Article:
YPF president Pablo González has backed a bill to declare that liquefied natural gas (LNG) production for export is in the national public interest. He described it as key for increasing foreign investment in Argentina, and asked for a regulatory framework for YPF to be able to start its gas production agreement with Malaysian oil and gas company Petronas.
The bill is intended to encourage infrastructure investment for natural gas transport, storage and sales in Argentina and abroad. It also includes tax benefits for companies that commit to producing a certain volume of LNG per year.
On Tuesday, González and the company’s chief executive, Pablo Iuliano, gave a presentation at a congressional commissions plenary session on the LNG production bill in the Chamber of Deputies. It was sent to congress by Economy Minister Sergio Massa, with the support of YPF and Petronas.
The project to produce LNG in the country would require US$50 billion of investment over the next 35 years, according to González.
The YPF president said that “a regulatory framework is needed to move forward with the project signed with Petronas” for the construction of the first LNG plant, which would allow Argentina to export the resource.
“We need to reach the production level of our main competitor, the Gulf Coast, thinking about U.S. shale,” Iuliano said. “We are competitive enough to do what they do, just like they do, but here.”
González described Petronas as “a strategic associate with over 40 years of experience in the industry,” adding that the company is the fourth-biggest LNG producer in the world and has been a YPF associate since 2014.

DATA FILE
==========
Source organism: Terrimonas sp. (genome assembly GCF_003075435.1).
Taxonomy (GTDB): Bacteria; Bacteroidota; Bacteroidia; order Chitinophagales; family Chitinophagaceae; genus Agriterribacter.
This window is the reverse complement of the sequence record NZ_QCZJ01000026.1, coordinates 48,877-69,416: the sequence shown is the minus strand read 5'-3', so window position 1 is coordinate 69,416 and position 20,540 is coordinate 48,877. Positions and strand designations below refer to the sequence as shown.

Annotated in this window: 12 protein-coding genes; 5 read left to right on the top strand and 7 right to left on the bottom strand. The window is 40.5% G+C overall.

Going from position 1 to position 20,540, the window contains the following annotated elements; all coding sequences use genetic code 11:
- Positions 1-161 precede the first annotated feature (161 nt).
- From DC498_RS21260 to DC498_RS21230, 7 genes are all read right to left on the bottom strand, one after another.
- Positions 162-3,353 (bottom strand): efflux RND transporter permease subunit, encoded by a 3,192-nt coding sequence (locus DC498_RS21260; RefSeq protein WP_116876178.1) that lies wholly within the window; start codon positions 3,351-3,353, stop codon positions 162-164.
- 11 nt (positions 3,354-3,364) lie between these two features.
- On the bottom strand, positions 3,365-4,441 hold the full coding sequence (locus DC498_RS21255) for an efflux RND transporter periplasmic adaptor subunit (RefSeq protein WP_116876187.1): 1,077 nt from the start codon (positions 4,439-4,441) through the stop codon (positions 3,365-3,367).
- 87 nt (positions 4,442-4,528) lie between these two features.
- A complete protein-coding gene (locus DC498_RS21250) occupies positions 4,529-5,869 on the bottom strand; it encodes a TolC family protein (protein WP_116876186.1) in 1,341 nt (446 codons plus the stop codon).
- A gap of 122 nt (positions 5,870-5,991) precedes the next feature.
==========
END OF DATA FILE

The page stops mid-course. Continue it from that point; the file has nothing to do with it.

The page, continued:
YPF and Petronas’ agreement includes producing gas in Vaca Muerta, transporting it to the terminal via a 620 km pipeline, and liquefying it.
The estimated investment is of US$10 billion during the first stage, which would allow the companies to produce up to 5 million tonnes of LNG a year, they say. It’s estimated that within 10 years of the project’s completion, more than 25 million tonnes will be produced and exported each year.
Gas value chain
“This law will definitely benefit my province and the whole country,” said Neuquén governor-elect Rolando Figueroa.
“[This bill] will allow us to be internationally competitive with our own production. It will allow us to grow and generate US$20 billion in exports over the coming years.”
Opposition coalition Juntos por el Cambio Deputy Pamela Varsay said the bill dealt with specific businesses rather than a broader energy policy, adding that other market participants should be allowed to give their views. “Let’s change the name of the bill, then,” she said.
Deputy Alejandro “Topo” Rodríguez complained that no other government officials were invited to give presentations at the plenary session, but said he was honored to have YPF authorities there.
“Gas liquefaction is a state policy present in the main presidential candidates,” he added.
If approved, the bill will “generate value for the entire production chain”, from gas extraction to transport and export, as well as projects such as pipeline construction, oil engineer and president of Contactos Energéticos Foundation Luciano Fucello told the Herald. “It’s very positive, for both national companies and international investors.”
However, he said that the LNG plant will take around five years to be built and will need to pass through several stages before it is complete.
Energy Secretary Flavia Royón has been invited to the next commissions session to discuss the bill, a government source told the Herald.